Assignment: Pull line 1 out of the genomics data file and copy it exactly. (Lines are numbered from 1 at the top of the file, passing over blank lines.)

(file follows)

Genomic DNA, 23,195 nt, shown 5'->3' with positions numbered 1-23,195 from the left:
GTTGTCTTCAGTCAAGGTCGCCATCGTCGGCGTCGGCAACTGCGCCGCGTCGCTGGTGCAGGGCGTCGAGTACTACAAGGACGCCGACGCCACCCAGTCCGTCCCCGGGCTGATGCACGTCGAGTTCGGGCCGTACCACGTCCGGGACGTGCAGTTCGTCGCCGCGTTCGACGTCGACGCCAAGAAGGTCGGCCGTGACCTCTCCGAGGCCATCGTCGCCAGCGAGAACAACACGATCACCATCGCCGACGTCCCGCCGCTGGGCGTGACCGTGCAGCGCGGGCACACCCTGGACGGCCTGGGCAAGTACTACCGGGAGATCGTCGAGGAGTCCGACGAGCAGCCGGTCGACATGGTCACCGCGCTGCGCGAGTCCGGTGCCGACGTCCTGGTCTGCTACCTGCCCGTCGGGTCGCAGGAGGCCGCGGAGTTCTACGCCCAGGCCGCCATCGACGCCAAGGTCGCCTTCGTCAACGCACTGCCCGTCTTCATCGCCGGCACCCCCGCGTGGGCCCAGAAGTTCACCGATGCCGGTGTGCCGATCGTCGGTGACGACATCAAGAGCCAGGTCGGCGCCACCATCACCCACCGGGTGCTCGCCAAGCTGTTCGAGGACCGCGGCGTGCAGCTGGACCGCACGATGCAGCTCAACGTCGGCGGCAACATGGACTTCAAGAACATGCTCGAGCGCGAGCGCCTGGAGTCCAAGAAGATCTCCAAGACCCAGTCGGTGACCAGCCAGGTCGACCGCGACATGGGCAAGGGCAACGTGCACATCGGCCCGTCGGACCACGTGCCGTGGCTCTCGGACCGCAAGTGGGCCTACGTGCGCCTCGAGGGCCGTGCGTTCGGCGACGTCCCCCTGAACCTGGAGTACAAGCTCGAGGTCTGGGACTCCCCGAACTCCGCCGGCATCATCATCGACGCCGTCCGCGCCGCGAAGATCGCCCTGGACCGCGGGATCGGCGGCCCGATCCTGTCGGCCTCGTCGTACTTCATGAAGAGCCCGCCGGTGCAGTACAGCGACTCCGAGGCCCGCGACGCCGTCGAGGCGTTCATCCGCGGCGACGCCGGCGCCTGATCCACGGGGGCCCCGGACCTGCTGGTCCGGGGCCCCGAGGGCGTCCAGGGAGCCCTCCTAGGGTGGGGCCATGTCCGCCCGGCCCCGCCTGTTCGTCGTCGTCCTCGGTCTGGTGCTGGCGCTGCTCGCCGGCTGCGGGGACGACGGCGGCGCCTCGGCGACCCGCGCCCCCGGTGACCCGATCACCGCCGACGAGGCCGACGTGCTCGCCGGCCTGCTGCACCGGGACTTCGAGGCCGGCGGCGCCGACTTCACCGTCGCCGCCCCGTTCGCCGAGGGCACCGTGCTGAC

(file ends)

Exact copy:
Genomic DNA, 23,195 nt, shown 5'->3' with positions numbered 1-23,195 from the left: